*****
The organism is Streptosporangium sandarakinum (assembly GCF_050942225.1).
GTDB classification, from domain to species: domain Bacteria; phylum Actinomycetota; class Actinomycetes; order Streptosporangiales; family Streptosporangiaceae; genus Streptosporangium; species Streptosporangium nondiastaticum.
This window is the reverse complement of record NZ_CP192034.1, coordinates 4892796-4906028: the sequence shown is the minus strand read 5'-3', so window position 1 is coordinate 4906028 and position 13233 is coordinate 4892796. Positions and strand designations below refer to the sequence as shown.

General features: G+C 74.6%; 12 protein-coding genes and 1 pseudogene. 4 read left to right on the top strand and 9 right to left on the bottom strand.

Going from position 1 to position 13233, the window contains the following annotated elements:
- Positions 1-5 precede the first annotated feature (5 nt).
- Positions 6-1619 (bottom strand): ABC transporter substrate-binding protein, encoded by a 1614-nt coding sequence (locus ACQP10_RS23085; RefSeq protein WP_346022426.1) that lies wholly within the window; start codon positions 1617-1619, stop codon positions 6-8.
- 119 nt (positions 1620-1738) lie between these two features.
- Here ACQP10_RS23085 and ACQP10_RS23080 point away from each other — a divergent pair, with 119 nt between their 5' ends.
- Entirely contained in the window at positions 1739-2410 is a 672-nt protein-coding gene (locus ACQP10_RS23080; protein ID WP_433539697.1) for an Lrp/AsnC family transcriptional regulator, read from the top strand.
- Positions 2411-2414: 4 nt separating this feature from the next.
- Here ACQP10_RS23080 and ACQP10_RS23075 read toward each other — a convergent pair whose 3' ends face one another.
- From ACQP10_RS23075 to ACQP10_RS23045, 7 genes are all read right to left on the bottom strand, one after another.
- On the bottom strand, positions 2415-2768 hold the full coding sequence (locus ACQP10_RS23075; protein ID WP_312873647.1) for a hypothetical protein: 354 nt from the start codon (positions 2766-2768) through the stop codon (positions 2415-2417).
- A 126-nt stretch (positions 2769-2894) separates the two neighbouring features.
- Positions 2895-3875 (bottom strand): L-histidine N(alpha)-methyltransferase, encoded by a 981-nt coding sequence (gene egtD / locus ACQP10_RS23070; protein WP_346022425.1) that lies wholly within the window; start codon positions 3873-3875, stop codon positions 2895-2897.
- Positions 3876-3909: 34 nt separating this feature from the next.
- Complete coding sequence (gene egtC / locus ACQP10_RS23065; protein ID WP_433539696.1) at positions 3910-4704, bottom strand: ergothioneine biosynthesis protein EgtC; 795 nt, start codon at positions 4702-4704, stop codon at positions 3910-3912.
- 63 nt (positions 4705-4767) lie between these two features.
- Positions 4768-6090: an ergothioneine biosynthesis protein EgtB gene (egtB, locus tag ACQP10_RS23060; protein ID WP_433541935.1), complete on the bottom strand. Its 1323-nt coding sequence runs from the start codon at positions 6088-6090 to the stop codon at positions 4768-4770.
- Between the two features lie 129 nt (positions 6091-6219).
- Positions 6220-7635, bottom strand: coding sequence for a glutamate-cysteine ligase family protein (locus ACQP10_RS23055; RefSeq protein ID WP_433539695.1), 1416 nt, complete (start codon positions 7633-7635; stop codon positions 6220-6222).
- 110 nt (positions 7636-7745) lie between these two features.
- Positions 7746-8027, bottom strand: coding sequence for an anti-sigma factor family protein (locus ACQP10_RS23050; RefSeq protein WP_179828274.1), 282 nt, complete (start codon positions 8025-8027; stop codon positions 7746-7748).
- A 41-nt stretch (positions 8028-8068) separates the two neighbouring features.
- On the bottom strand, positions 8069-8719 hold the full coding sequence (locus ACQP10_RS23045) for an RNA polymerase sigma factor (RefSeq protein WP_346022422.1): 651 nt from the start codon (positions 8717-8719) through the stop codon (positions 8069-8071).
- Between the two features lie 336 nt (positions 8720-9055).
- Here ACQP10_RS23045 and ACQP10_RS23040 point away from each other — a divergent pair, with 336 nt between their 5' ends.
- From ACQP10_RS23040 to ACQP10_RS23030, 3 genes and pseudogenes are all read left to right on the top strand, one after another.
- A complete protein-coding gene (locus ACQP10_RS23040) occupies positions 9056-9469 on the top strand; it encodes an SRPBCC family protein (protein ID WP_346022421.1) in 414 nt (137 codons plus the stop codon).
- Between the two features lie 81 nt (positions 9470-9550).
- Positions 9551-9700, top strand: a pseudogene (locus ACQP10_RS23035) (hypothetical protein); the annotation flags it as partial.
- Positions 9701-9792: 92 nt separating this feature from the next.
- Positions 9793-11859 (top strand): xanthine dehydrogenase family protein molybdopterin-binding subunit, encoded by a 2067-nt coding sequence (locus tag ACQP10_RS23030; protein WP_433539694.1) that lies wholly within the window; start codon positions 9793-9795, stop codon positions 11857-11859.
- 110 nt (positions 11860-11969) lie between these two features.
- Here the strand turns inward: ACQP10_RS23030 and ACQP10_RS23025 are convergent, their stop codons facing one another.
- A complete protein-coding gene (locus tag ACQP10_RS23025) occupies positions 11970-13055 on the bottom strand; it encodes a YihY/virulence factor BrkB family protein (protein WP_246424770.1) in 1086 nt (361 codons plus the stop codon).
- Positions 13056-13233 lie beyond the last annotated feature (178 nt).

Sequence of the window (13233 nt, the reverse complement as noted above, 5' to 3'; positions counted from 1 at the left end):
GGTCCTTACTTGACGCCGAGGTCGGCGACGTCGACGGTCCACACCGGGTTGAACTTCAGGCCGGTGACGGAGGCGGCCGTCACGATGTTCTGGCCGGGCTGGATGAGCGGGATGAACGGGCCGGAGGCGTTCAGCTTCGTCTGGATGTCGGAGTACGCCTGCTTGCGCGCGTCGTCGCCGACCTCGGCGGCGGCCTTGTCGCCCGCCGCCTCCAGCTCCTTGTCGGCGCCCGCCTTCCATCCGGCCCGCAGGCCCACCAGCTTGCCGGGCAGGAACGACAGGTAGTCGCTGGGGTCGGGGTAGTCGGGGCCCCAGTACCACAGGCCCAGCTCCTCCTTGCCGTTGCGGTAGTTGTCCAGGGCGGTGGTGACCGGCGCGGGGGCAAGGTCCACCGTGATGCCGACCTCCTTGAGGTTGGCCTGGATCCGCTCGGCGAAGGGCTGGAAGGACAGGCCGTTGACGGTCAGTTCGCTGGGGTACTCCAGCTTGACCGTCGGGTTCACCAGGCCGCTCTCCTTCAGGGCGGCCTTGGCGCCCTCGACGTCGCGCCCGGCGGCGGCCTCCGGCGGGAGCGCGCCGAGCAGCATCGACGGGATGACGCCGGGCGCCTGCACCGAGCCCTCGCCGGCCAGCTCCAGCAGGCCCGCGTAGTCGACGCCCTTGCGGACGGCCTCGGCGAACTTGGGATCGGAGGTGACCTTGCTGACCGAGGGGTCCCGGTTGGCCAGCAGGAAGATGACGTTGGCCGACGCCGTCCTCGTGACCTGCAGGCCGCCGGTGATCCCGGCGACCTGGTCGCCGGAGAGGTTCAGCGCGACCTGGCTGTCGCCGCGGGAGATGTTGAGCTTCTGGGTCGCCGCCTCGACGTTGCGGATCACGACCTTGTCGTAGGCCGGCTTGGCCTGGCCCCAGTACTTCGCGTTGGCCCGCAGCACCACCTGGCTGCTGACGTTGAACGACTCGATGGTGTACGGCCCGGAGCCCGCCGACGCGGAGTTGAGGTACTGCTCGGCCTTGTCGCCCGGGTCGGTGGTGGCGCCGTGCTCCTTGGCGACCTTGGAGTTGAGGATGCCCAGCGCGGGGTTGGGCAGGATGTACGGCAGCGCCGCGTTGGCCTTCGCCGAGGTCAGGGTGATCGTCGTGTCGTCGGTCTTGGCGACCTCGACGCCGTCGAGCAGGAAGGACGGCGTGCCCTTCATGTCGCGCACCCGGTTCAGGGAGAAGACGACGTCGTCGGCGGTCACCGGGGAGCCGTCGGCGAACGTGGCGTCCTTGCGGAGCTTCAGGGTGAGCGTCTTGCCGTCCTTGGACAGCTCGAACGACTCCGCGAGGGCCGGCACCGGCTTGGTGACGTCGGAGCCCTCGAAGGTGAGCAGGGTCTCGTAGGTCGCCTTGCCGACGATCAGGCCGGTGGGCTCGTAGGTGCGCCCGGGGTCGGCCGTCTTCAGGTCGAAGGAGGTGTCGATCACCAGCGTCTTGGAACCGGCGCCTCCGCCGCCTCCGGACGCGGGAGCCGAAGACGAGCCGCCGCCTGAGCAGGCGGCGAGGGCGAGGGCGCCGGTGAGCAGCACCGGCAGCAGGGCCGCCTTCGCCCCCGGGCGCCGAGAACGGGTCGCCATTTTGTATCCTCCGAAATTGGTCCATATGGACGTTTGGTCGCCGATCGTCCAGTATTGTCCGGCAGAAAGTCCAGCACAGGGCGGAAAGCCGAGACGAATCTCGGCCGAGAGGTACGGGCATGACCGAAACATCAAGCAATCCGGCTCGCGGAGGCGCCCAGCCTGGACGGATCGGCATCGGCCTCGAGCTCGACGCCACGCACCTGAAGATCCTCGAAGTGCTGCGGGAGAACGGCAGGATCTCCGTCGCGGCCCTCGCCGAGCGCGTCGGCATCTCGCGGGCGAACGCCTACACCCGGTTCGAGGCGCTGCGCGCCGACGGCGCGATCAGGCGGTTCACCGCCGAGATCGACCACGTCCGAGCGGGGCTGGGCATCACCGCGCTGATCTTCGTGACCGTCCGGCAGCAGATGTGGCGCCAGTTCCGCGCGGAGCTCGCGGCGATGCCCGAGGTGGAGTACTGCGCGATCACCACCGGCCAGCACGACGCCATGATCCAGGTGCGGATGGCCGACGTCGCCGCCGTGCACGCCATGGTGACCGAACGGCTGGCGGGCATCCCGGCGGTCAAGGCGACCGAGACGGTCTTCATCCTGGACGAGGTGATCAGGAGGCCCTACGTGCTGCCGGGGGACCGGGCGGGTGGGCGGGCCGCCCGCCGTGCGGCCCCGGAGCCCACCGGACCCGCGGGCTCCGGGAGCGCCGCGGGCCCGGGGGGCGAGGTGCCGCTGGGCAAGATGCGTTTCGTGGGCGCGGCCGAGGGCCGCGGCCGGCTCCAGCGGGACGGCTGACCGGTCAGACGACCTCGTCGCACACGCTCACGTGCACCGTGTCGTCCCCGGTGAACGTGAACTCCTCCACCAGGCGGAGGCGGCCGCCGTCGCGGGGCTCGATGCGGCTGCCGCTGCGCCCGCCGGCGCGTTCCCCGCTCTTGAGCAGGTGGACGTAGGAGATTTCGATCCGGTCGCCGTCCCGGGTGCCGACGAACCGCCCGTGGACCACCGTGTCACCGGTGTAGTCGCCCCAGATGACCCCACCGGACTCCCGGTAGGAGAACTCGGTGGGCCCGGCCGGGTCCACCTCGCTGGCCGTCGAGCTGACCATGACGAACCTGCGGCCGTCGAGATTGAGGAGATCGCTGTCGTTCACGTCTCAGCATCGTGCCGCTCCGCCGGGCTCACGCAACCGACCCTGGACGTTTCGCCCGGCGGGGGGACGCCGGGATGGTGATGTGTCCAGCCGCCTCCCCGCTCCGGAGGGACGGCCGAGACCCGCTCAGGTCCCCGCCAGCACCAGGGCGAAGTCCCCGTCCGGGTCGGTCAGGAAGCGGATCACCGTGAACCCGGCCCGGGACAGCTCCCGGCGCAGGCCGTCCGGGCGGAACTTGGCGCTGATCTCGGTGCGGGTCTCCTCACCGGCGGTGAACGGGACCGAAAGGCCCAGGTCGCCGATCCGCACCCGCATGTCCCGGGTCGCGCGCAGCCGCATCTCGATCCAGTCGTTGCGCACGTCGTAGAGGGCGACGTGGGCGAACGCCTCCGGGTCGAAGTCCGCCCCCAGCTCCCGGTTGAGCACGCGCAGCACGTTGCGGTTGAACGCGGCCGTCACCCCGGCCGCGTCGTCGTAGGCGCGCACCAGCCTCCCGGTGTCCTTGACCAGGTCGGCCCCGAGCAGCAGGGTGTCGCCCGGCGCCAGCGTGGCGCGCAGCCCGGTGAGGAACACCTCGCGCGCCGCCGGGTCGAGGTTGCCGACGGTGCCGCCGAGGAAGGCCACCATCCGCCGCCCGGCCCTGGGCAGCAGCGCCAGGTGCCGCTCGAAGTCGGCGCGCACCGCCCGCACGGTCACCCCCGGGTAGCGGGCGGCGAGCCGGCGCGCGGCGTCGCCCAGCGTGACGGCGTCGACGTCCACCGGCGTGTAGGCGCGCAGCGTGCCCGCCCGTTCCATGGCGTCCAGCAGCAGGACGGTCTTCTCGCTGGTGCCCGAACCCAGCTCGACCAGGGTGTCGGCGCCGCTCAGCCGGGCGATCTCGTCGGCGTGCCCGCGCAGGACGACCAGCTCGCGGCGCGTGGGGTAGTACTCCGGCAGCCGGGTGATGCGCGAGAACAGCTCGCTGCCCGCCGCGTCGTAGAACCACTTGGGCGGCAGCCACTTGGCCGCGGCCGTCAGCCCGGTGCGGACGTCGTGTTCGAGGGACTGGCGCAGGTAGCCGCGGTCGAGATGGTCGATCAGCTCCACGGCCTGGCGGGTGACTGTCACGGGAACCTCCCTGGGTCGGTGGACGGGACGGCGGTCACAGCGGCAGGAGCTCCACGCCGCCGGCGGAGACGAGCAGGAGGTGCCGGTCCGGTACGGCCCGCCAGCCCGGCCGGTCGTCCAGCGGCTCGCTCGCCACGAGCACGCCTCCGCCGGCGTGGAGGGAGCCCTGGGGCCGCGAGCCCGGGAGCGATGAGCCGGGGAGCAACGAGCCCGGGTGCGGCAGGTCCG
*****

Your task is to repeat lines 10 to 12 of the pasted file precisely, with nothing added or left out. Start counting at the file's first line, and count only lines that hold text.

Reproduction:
- Entirely contained in the window at positions 1739-2410 is a 672-nt protein-coding gene (locus ACQP10_RS23080; protein ID WP_433539697.1) for an Lrp/AsnC family transcriptional regulator, read from the top strand.
- Positions 2411-2414: 4 nt separating this feature from the next.
- Here ACQP10_RS23080 and ACQP10_RS23075 read toward each other — a convergent pair whose 3' ends face one another.